Speaker Series at the Landrum Library – “Historic Native American Paths and a Revolutionary Battle Site in the Landrum Area”

Published 1:20 pm Wednesday, April 3, 2024

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LANDRUM— Join Conserving Carolina and the Landrum Library for a free lecture entitled, “Historic Native American Paths and a Revolutionary Battle Site in the Landrum Area,” presented by naturalist, historian, and outdoor writer, Dennis Chastain. The program will be held on Tuesday, April 16 at 6 p.m. at the Landrum Library located at 111 East Asbury Drive Landrum, SC. 

Dennis Chastain says, “This is the story of how the City of Landrum was first established as a railroad town, but also the history of the larger Landrum area one hundred years before Landrum existed.” 

Two ancient Native American Paths, later improved to wagon standards, once intersected very near downtown Landrum. The Tugaloo Path, which originated at the Cherokee town, Tugalloo, on the border between South Carolina and Georgia, ran all the way to Virginia. The route took the path through the Town of Landrum and forded the North Pacolet River just beyond I-26. At this ford on the North Pacolet River (Earle’s Ford), a predawn raid on a Patriot camp by the notorious British commander, James Dunlap, resulted in a Patriot victory, but it was a brutal assault and a story that should be heard by all so that it can be preserved and recalled for generations.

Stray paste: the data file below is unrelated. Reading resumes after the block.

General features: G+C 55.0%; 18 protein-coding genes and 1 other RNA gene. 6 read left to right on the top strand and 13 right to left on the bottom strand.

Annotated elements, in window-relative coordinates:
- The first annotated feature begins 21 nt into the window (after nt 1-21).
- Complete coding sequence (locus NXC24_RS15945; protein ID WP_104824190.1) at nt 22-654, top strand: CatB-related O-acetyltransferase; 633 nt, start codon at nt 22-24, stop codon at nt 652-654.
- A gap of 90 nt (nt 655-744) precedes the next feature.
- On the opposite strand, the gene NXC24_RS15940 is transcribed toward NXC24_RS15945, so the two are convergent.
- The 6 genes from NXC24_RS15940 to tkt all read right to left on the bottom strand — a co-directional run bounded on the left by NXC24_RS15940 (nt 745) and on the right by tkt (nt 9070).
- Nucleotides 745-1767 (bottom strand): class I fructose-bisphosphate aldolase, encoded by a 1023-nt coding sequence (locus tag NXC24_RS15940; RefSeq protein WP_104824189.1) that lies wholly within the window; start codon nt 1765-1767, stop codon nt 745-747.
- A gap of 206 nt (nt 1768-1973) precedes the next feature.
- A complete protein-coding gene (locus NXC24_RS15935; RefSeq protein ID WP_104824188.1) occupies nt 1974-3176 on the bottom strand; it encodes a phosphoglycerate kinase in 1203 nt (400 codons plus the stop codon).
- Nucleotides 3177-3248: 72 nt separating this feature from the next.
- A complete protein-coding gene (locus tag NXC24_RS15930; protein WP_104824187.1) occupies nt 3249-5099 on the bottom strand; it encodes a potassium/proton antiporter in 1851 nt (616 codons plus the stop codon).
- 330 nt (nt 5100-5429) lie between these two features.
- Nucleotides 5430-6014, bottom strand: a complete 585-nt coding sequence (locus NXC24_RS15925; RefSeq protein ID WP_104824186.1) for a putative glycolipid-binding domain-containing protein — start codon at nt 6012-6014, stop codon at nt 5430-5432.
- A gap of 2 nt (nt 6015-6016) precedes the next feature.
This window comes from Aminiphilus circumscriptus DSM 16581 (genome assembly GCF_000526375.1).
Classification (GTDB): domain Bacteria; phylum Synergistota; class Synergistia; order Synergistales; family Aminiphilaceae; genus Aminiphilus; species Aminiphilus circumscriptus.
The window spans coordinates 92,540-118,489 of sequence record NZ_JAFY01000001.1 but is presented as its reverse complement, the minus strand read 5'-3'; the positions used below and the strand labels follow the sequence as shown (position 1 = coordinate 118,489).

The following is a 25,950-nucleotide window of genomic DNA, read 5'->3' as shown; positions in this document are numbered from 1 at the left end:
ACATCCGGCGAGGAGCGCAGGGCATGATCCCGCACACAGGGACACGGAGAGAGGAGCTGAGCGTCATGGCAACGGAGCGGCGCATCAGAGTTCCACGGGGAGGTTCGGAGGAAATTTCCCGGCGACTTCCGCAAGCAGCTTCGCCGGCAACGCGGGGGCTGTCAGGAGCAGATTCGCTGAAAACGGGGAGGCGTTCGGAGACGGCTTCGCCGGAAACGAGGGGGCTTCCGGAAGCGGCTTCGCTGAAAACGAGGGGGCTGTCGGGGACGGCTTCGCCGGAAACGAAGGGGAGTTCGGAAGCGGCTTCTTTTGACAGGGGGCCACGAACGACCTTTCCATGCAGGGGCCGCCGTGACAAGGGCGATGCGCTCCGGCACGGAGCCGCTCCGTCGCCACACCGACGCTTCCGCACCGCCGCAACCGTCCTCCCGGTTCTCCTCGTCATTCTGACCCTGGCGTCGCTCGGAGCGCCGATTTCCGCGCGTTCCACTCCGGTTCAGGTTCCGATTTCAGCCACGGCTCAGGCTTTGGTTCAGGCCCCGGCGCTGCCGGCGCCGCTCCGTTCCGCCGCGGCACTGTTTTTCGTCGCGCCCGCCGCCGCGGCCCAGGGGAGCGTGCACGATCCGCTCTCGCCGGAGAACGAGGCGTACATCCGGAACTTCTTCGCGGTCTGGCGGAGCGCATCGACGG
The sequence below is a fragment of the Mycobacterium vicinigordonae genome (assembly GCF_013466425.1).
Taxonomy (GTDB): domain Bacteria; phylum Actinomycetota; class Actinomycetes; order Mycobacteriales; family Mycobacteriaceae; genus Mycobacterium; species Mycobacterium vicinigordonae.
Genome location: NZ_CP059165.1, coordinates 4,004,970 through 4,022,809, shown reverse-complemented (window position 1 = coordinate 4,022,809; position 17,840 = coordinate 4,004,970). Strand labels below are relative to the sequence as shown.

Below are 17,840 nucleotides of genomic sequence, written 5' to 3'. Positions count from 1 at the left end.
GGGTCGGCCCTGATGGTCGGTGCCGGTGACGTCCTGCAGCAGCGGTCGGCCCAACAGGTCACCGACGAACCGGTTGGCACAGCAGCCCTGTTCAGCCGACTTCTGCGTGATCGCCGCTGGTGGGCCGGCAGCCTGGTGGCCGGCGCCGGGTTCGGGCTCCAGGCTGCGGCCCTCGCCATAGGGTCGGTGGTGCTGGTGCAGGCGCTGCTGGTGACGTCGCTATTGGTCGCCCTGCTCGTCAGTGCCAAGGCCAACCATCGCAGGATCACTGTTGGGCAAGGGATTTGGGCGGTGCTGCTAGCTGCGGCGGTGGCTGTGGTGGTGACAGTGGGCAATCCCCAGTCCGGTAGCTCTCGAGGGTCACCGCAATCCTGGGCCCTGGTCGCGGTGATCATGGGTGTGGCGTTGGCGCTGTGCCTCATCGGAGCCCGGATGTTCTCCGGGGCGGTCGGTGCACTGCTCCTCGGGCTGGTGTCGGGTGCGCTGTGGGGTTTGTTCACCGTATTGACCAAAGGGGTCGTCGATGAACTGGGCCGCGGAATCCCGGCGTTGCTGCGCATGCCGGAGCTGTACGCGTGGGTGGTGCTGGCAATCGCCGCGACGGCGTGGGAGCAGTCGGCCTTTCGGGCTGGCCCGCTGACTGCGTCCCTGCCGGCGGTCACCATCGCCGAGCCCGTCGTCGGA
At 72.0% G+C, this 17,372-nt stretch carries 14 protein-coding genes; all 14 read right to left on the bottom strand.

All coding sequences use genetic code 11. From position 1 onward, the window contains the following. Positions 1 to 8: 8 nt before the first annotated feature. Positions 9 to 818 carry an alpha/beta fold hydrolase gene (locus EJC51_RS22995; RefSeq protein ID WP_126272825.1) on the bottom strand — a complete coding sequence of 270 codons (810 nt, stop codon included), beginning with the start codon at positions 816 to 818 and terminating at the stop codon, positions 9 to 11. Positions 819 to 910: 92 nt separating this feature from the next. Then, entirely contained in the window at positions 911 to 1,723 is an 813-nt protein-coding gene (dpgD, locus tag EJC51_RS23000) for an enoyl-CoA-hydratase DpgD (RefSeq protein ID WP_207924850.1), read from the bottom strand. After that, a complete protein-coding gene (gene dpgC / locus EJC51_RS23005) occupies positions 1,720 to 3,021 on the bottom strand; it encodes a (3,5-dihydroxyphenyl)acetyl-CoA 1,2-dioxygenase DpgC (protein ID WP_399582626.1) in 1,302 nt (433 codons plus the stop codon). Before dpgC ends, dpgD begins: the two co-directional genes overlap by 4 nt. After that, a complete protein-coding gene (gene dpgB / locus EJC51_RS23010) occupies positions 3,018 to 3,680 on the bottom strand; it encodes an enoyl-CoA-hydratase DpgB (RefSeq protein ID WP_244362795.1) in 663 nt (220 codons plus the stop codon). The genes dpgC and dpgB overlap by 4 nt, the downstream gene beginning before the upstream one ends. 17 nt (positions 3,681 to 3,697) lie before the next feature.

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The historic Blackstock Road, which ran all the way to Charleston, SC, intersected with the Tugaloo Path about half a mile south of downtown Landrum, and then on to Tryon, NC, and then to Hendersonville and beyond. Widely recognized as the oldest road in Spartanburg County, the Blackstock Road was developed in the 1800’s into a drovers road where thousands of cattle, horses, hogs, turkeys, and wagon loads of produce trudged through on their way to markets in Charleston. Chastain says, “The stories of these two ancient Native American paths and the battle of Earle’s Ford are largely untold stories. The way to preserve the legacy of these old stories is for folks to learn them and pass them along to the next generation.”

This lecture is part of Conserving Carolina’s monthly Speaker Series at the Landrum Library, and it is made possible thanks to the Landrum Library. The next program at the Landrum Library will be held on May 14th, when Ashley Morris, Professor and Curator of the Herbarium in the Department of Biology at Furman University, will present “Using genetics to aid recovery of the federally endangered Bunched Arrowhead (a wildflower).” 

For more information, contact Pam Torlina at pam@conservingcarolina.org, or contact the Landrum Library at 864-457-2218.


Conserving Carolina, your local land trust, is dedicated to protecting and stewarding land and water resources vital to our natural heritage and quality of life and to fostering appreciation and understanding of the natural world. For more info visit www.conservingcarolina.org.